Quick solution for ORA-01665: control file is not a standby control file

Hi.

From time to time when I’m creating standby databases manually, I’m facing next annoying message when starting managed recovery of standby database:

ORA-01665: control file is not a standby control file

It means that I have restored not standby control file

To cope with this situation I have to CREATE STANDBY CONTROLFILE on primary, copy it to standby, then restore it(better read full store here), depending on disk configuration rename data, log-files…, but… I’m quite lazy… and prefer quick solutions if they are present.

So, the quick solution for ORA-01665 will be:

ALTER DATABASE CONVERT TO PHYSICAL STANDBY;

Lets see the small example:

SQL> STARTUP MOUNT

ORACLE instance started.


Database mounted.

SQL> ALTER DATABASE RECOVER MANAGED STANDBY DATABASE DISCONNECT;

ERROR at line 1:
ORA-01665: control file is not a standby control file

SQL> SELECT database_role FROM v$database;

DATABASE_ROLE
—————-
PRIMARY

SQL> ALTER DATABASE CONVERT TO PHYSICAL STANDBY;

Database altered.

SQL> STARTUP MOUNT

ORACLE instance started.


Database mounted.

SQL> SELECT database_role FROM v$database;

DATABASE_ROLE
—————-
PHYSICAL STANDBY

SQL> ALTER DATABASE RECOVER MANAGED STANDBY DATABASE DISCONNECT;

Database altered.

So, now I have control file for Physical Standby database and I’m able to start Managed Recovery and I think that it is much easyer/quicker than using standart procedure or making new standby controlfile on primary, copying it to standby host, restoring, etc.

 

Oleksandr

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22 thoughts on “Quick solution for ORA-01665: control file is not a standby control file

  1. Pingback: ORA-38870: cannot backup a control file that may have incorrect data file structure. « Oleksandr Denysenko's Blog

  2. Thanks so much! Excellent Topic I was facing the same problem…
    It has save me lot of time

  3. Hi,

    I am able to bring up my standby database but the archived log sequence differs with primary database and new logs are not applying to stand by.
    Please suggest.

    standby database:
    SEQUENCE# TO_CHAR(FIRST_TIME,’DD-MON- TO_CHAR(NEXT_TIME,’DD-MON-Y APPLIED
    ———- ————————— ————————— ———
    1 08-APR-14 03:30:51 08-APR-14 03:50:40 NO
    2 08-APR-14 03:50:40 08-APR-14 03:50:42 NO
    3 08-APR-14 03:50:42 08-APR-14 03:51:59 NO
    4 08-APR-14 03:51:59 08-APR-14 03:55:34 NO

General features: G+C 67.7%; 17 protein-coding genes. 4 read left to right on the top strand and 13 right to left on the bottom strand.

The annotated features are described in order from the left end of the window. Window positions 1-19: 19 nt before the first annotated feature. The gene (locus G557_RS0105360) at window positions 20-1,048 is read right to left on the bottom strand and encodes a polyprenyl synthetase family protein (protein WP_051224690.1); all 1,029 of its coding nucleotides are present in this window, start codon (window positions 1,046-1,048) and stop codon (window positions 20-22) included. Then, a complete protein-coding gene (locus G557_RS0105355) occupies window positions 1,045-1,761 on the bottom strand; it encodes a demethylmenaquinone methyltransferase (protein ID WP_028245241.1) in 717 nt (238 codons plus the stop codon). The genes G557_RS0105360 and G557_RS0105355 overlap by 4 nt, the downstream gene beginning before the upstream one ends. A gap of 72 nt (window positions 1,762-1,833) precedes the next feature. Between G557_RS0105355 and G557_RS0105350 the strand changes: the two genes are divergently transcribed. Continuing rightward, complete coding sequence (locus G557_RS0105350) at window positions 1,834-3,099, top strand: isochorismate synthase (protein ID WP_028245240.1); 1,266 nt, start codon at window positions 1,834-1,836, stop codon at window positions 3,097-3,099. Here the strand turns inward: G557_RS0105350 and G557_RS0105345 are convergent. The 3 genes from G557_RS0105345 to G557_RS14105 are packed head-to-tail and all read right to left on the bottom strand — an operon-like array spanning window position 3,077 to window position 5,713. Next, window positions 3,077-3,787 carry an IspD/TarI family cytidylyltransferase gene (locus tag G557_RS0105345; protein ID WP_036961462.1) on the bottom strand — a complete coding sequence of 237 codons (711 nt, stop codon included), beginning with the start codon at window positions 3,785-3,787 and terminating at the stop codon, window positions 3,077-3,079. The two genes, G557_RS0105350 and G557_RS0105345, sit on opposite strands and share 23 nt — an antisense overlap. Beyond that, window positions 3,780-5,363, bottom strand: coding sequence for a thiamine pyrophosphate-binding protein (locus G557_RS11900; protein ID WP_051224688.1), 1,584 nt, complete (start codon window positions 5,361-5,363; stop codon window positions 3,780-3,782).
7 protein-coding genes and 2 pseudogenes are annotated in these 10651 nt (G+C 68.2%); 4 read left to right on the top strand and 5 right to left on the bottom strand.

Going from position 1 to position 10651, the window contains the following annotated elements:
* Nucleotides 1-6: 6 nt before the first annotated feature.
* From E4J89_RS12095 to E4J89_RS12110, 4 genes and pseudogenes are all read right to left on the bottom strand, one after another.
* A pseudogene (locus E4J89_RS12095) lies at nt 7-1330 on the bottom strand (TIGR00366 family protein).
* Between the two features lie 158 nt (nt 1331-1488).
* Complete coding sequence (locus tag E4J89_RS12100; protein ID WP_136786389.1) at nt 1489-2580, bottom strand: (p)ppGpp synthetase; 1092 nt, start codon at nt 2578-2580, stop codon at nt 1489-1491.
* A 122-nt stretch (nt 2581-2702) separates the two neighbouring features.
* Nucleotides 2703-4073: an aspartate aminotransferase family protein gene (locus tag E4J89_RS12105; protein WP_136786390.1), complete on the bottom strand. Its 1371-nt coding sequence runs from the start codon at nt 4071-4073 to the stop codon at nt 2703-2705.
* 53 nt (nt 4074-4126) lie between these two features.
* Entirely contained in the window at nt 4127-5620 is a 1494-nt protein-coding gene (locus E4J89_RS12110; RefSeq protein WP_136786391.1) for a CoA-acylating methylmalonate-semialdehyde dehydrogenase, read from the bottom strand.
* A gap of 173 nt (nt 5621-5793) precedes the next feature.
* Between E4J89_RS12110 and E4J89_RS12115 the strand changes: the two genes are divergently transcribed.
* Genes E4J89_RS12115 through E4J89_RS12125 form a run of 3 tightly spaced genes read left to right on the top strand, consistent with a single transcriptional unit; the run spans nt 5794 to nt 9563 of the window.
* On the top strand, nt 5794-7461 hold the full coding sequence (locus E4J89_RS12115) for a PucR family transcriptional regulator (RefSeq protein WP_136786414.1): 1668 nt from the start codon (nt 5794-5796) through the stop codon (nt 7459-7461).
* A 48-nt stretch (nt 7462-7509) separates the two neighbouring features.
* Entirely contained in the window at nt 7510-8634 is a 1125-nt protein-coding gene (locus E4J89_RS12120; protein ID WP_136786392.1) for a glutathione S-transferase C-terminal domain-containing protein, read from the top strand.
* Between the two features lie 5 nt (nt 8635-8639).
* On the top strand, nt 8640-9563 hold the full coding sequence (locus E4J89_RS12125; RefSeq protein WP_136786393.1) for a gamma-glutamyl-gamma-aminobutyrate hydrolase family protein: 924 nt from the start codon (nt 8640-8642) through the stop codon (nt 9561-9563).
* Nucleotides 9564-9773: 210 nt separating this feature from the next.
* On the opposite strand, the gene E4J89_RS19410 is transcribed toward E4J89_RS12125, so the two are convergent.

5 08-APR-14 03:55:34 08-APR-14 03:55:36 NO
    6 08-APR-14 03:55:36 08-APR-14 04:14:56 NO
    37 08-APR-14 12:53:59 08-APR-14 03:30:42 NO

    7 rows selected.

    Note: I used failover method and then tried your solution for ORA-01665 error to bring up the primary database as standby database;

    • Hi.

      The main reason is because of mentioned workaround will not work for failovered environment.
      Actually, it will work, but not for your goals
      when you do failover(activate) – you receive new branch from old standby database
      and they are no more compatible to redo stream with old primary db – just two DIFFERENT databases.
      You have to reinstantiate new standby database,
      by doing flashback(if one was enabled) database to activation SCN
      or recreating standby from new primary.

      Oleksandr Denysenko

  4. it don’t work

    Standby database ID mismatch

    ARC3: Archivelog destination LOG_ARCHIVE_DEST_2 disabled: standby database identifier mismatch

    • It works!
      You have another problem – just read documentation for addtitional info:

      Error: ORA-16012 (ORA-16012)
      Text: Archive log standby database identifier mismatch
      —————————————————————————
      Cause: The database identifiers of the Primary and Standby database do
      not match. Remote archival of redo log files is not allowed to
      incompatible STANDBY database instances.
      Action: Take the necessary steps to create the required compatible
      STANDBY database before retrying the ARCHIVE LOG processing.

  5. Thank you very much for the last piece of the puzzle, I have been able to apply it and it works. Very grateful

  6. Very useful command, if you aware what you are doing.
    Always wanted to check if “CREATE STANDBY CONTROLFILE” does cleaning up of unnecessary sections, so:
    –on the source
    SQL> select name from v$archived_log;
    NAME
    ——————————————————————————–
    /home/rus/mintest/fra/MINTEST/archivelog/2017_08_31/o1_mf_1_152_dtjvo66o_.arc
    SQL> ALTER DATABASE CREATE STANDBY CONTROLFILE AS ‘/tmp/cf1’;
    Database altered.

    –on the target
    SQL> startup mount
    SQL> select name from v$archived_log;
    no rows selected
    SQL> sho parameter control_files
    NAME TYPE VALUE
    ———————————— ———– ——————————
    control_files string /tmp/cf1

    Anyway it’s all pretty much the same, but Oracle creates documentation with a reason, sometimes not so obvious.

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